The phrase “she’s in a bad mood,” is severely harmful to mothers of color who are – actually – experiencing a postpartum mood disorder or struggling silently with their mental health.
Other phrases also commonly heard include: “Her nerves are bad.” “She had a nervous breakdown.” “She’s just crazy.” “She’s in a bad mood.”
These, for lack of a better word, “catchphrases” are how I grew up hearing overwhelmed, overworked, and misdiagnosed mothers described when members of my community either lacked the proper knowledge or couldn’t bear to carry the stigma-induced weight of calling it exactly what it was: an undiagnosed postpartum mood disorder.
But the truth of the matter is that sometimes the early days of motherhood or postpartum don’t feel as glorious as the world pretends they do.
Even more agonizing is the harsh reality that mothers of color are more likely to develop postpartum mood disorders than those who are not. Astonishing, isn’t it?
And painfully enough, sometimes it’s the pressure from the people who look the most like us that prevents us from getting the help we need.
My story: postpartum depression as a Black woman
Growing up Black, broke, and blue-collar delivered one obvious message to me from the early years. No matter how difficult the day or how gloomy the prognosis was, I had to be strong.
And every Black woman that I encountered–young, old, and somewhere in between, wore that message as if it were a badge of honor. For if you were not a strong, Black woman, you could only be one other thing: weak. And in my culture, I don’t know too many labels that feel worse than that.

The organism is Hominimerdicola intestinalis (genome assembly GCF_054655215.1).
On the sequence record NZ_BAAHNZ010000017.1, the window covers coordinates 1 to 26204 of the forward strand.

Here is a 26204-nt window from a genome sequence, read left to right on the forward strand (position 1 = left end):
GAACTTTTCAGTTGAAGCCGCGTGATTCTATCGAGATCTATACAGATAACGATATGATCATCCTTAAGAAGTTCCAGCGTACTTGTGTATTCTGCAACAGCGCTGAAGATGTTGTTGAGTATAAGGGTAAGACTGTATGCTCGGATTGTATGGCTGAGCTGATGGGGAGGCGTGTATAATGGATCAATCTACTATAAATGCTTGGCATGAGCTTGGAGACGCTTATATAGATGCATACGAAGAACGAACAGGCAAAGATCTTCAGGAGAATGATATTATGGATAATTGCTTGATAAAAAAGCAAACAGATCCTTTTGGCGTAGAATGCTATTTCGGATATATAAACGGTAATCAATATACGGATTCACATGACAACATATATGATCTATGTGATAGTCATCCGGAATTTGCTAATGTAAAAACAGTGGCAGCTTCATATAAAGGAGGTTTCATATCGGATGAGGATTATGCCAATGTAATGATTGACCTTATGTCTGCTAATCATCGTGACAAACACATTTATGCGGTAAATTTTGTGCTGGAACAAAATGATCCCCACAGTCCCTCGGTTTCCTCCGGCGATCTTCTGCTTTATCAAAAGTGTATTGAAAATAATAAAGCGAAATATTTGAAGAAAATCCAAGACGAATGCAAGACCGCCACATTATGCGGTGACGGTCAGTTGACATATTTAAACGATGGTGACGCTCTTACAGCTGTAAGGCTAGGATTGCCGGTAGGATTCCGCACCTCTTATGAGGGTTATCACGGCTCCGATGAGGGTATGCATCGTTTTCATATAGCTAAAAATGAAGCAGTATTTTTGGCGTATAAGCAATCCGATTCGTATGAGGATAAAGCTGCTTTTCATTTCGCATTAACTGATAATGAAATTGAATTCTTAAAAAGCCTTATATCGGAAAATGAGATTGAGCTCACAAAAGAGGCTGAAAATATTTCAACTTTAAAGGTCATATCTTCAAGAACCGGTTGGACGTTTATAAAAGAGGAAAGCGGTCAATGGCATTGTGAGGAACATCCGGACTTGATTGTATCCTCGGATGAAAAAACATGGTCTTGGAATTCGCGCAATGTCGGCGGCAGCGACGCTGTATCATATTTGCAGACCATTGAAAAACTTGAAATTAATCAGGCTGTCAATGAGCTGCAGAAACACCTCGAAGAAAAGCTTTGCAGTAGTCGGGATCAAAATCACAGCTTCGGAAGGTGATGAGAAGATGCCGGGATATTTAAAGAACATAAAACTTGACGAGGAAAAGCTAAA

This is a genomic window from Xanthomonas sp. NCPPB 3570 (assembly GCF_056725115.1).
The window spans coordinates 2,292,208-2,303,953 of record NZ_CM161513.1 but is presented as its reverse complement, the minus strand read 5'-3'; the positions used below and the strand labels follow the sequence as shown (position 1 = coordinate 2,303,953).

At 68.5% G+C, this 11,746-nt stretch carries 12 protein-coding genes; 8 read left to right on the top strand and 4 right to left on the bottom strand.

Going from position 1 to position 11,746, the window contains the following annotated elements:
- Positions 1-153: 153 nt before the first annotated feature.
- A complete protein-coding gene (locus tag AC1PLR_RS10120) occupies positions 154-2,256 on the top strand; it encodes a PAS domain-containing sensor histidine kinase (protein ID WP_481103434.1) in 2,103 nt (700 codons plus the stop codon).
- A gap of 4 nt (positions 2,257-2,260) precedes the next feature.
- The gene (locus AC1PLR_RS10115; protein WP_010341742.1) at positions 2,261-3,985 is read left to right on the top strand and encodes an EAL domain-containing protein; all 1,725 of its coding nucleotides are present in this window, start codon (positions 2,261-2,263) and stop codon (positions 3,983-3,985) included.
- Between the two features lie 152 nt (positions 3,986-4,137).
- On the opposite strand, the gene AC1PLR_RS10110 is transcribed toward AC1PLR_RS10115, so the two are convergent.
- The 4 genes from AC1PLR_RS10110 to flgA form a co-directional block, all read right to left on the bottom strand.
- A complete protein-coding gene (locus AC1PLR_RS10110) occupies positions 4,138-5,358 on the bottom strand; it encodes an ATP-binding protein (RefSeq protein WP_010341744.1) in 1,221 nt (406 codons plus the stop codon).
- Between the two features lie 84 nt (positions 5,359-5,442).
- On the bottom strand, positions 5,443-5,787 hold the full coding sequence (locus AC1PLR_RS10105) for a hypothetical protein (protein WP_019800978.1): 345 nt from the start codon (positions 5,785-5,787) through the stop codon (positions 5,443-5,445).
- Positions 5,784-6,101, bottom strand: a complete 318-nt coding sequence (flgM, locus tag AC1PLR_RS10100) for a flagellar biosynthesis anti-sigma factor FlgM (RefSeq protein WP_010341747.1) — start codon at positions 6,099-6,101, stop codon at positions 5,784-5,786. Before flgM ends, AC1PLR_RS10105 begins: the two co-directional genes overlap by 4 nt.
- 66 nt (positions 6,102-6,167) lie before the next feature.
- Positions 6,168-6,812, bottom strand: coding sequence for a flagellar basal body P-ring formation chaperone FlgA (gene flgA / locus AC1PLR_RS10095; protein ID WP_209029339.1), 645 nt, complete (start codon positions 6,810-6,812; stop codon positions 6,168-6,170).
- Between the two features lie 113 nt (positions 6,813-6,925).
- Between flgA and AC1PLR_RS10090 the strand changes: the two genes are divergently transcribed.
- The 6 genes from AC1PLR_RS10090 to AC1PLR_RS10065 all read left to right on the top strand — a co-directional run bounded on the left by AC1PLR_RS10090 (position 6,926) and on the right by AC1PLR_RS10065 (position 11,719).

Sadly, the need to feel strong amidst all storms followed me into motherhood. But it was there that I realized that pretending to be strong when I was suffering greatly was causing my young family and me more harm than good.
After the birth of my third child, I blindly stumbled through Postpartum Depression, hating myself for feeling weak and having no clue how to not be strong. Because strength, whatever that actually meant, was all I knew.
But this time, faking it until I made it just wasn’t doing the trick. And hearing other Black mothers in my community, both friends and family, turn their noses and utter “what’s wrong with her?!” or insisting that I “just be strong” broke me down even more than I already was.
I was harboring a shameful secret that I feared would be a first-class ticket out of the culture if “they” ever found out. But I wasn’t the only one. And my culture isn’t either.
Postpartum depression and minority cultures
In an article published on CBC, South Asian writer and mother Yumna Siddiqui-Khan recalls her response when she told her mother that she had Postpartum Depression.
“We never had that in our day. It must be a modern thing”, she said as she patiently listened then responded, seemingly unbothered by her daughter’s guilty confession.
This response prompted Yumna to do a bit of research amongst her friends. Her mother was educated, and although she grew up in a traditional Pakistani family, she didn’t understand how she seemed to be completely unaware of the illness. Her research ultimately revealed that stigma related to mental health in South Asian cultures was the culprit.
A closer look at PMAD rates